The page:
Joe Kwaczala: Funny Songs & Sketches.

Joe Kwaczala Delivers A Mix-Tape Of Hilarity On ‘Funny Songs & Sketches’

Joe Kwaczala is a gifted comedian both in terms of joke-writing and physicality, embellishing a punchline with a small lift of the leg onto a stool or eyebrow raise. That dexterity carries over in vocal performances and sideways thinking, as Kwaczala (a former ClickHole contributor) adapts an arch foppish accent to play a king, a Pittsburgh accent to imitate people from the county he grew up in, and an Eastern European accent to imitate exchange students. On his album, Funny Songs & Sketches, Kwaczala expertly puts his talents to work in crafting a variety of comedy gems that feel truly of his brain and sensibility.

Joe Kwaczala’s songs are both clever, pitch-perfect genre parodies and great examples of the faux-sincerity he uses to make his jokes hit.

Listening to “Unless You Die First,” a pitch-perfect parody in tone and phrasing of a run-of-the-mill Brad Paisley or Keith Urban song, it’s uncanny how much Kwaczala sounds like these singers. This is largely due to the fact that both make use of a certain exasperation in their recording, a fake sincerity played straight no matter what the subject. Here, the song follows Kwaczala’s character as his first wife dies. He meets his second wife, Calysta, an astronaut who will let him join her crew, and they travel to a far away planet and live in space, where Calysta dies. The third verse begs the question: “Is there intelligent life out there/ More important, are they hot?” Kwaczala’s character then copulates with an alien and dies. The punchline is presented as a chorus that mimics the same nasal, soaring double-tracked vocal as many country hits, and the only real reason this couldn’t slide into a genre playlist is because it doesn’t feature enough bars and trucks.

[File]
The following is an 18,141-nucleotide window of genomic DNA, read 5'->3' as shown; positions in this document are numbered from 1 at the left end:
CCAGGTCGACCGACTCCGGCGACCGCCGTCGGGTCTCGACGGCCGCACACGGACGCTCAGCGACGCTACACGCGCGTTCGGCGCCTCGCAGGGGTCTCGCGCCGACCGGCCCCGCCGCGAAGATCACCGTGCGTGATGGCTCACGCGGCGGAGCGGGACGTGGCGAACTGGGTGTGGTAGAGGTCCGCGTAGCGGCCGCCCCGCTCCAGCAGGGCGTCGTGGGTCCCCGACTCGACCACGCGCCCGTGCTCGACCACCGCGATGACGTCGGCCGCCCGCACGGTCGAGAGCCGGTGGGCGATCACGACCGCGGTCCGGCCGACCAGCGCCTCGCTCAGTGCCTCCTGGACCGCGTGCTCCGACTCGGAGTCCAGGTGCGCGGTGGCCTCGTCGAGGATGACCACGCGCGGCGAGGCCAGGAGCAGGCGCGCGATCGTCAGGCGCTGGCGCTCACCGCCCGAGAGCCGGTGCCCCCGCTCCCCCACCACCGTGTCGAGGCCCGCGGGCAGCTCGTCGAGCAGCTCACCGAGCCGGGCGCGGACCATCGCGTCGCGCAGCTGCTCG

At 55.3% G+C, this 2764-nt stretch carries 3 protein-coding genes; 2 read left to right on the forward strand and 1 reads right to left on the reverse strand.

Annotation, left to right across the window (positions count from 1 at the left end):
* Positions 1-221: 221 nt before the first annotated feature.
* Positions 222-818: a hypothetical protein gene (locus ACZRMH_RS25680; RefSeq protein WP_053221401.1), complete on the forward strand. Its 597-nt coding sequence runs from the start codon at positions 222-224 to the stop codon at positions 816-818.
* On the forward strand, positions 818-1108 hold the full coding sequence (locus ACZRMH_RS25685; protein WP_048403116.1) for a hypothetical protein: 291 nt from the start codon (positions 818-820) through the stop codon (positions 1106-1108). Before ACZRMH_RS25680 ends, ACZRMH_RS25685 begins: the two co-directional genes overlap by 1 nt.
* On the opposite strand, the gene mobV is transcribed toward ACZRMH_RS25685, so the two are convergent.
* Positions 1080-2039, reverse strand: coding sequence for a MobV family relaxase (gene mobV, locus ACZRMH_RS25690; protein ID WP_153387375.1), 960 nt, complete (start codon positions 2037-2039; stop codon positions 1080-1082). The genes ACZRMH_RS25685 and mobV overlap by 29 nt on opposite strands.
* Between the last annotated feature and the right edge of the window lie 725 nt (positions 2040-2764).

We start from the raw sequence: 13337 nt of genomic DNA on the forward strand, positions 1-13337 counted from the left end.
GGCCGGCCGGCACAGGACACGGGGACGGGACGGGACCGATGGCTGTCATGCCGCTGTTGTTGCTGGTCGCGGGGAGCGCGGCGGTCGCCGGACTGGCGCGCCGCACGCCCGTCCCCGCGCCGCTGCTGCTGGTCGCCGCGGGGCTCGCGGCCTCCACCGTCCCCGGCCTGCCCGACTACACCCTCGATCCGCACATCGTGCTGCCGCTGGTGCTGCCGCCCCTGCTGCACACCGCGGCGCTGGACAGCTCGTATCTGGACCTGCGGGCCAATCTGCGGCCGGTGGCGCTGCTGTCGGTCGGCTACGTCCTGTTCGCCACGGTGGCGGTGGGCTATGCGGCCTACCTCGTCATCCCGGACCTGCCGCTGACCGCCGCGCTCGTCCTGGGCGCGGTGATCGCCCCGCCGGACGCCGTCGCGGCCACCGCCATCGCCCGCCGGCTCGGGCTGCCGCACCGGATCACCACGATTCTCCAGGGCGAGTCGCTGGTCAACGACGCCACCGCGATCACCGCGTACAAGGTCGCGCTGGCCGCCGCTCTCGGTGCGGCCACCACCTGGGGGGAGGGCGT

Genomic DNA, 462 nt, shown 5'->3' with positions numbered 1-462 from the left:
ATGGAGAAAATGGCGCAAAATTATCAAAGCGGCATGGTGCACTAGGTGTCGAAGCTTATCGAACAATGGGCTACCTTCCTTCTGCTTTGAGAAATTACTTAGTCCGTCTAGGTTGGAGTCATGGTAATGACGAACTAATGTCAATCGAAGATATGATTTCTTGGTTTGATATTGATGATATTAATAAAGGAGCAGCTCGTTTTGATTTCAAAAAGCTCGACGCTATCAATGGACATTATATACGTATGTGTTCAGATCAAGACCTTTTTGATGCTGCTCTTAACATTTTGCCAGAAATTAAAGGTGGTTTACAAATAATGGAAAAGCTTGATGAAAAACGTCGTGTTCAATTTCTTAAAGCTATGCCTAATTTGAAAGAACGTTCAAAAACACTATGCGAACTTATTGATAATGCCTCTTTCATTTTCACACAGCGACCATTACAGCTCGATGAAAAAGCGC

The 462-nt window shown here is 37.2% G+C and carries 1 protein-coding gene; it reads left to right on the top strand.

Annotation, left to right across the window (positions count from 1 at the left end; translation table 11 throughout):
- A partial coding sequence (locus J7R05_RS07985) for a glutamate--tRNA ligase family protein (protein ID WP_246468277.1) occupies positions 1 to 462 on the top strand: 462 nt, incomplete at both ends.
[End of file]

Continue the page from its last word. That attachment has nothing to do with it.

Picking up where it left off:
Elsewhere, on “Since That Zombie Bit Me,” Kwaczala tackles the 80s goth and 2000s indie sound of groups like The Smiths, The Cure, and Talk Talk, complete with envelope-filter guitar twang and slow drums to maximize the moodiness. Here, the song doesn’t play out as just a silly joke, but manages to both make the primary joke (being bitten by a zombie) a genre reference to goth imagery, but also the subsequent joke (was I ostracized because of my zombie bite or because I’m insufferable) something that plays with the image of singers like Morrissey and Robert Smith in lines like ““That’s right, I do art….sometimes.” 


Over and over, Kwaczala figures out a way to engage with the genre in the funniest possible way for it to work on that music type’s terms. 

Kwaczala is a brilliant craftsman of the absurd, and has a great ear for phrasing.